The second time I asked people for money was in the wake of the Great Recession and housing crisis.  I knew I wanted to purchase a rental property, I just didn’t know where or when.  Once I was convinced I wanted to start a real estate business, I approached two of my friends to see if they would commit to a loan, even though I didn’t have a specific purchase in mind.

Using several online calculators as well as some calculators that I developed, I knew that about $20,000 would be enough to get me started with one rental.  To cover my bases, I also applied for a larger HELOC.  I figured that I would have backup if one of my friends backed out.

Prior to meeting with my friends, I determined what terms would be a worst case scenario for me (aka: breakeven).  For this particular deal, my worst case terms were 6% for 5 years.  Rather than ask for the worst case scenario terms, I calculated payment terms that I wanted.  I figured they would negotiate so I would start with my preferred terms, which in this case were 5% fixed for 10 years.  Both of my friends accepted my proposed terms (their money is secured with some stock).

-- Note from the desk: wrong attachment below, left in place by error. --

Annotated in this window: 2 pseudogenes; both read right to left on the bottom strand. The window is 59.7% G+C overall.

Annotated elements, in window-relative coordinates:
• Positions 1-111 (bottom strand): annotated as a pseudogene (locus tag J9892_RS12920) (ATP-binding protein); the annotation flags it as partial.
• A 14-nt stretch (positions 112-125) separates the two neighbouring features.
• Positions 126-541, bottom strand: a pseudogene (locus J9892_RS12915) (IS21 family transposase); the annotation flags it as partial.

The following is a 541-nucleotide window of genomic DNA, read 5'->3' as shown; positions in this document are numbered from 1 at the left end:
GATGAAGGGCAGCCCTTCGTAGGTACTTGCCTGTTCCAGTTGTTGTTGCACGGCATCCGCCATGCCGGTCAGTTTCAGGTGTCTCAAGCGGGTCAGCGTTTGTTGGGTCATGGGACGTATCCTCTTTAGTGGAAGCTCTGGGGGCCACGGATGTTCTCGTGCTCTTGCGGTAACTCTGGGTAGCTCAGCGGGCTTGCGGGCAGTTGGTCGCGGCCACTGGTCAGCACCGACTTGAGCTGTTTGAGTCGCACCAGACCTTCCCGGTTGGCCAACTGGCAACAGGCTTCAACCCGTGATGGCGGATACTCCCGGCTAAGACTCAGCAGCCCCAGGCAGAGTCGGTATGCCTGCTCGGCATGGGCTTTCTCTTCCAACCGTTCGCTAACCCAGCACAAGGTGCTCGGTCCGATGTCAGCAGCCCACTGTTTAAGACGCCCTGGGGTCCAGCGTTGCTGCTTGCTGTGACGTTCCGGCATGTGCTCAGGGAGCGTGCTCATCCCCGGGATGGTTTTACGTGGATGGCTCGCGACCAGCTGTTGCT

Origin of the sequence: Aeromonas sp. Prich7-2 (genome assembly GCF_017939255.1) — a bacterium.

The second time I asked people for money I learned almost as much as the first time.  The five main take-aways I learned are as follows:

1) You need to know what terms are acceptable.  If you don’t get your preferred terms, you have to ask yourself if you want to keep looking for someone willing to lend at those terms, or if you will accept a counter-offer.

2) Present these preferred terms to the people you are approaching.  Offers are much easier to stomach if they are concrete.  Imagine if someone came to you and asked: “I would like to invest in this fixer-upper down the street, can I have some cash to do so?”  Your first response is a furrowed brow and the question “How much?”

Now, imagine if someone came to you and asked: “I would like to invest in this fixer-upper down the street.  May I borrow $5,000 at 5% for 10 years?”  That question is much easier to answer.  The person you’re asking either has the $5,000 or doesn’t.  If they do, the cash is probably languishing in a bank at sub-1% rates, so the 5% you’re offering could be 10x what their money would be making.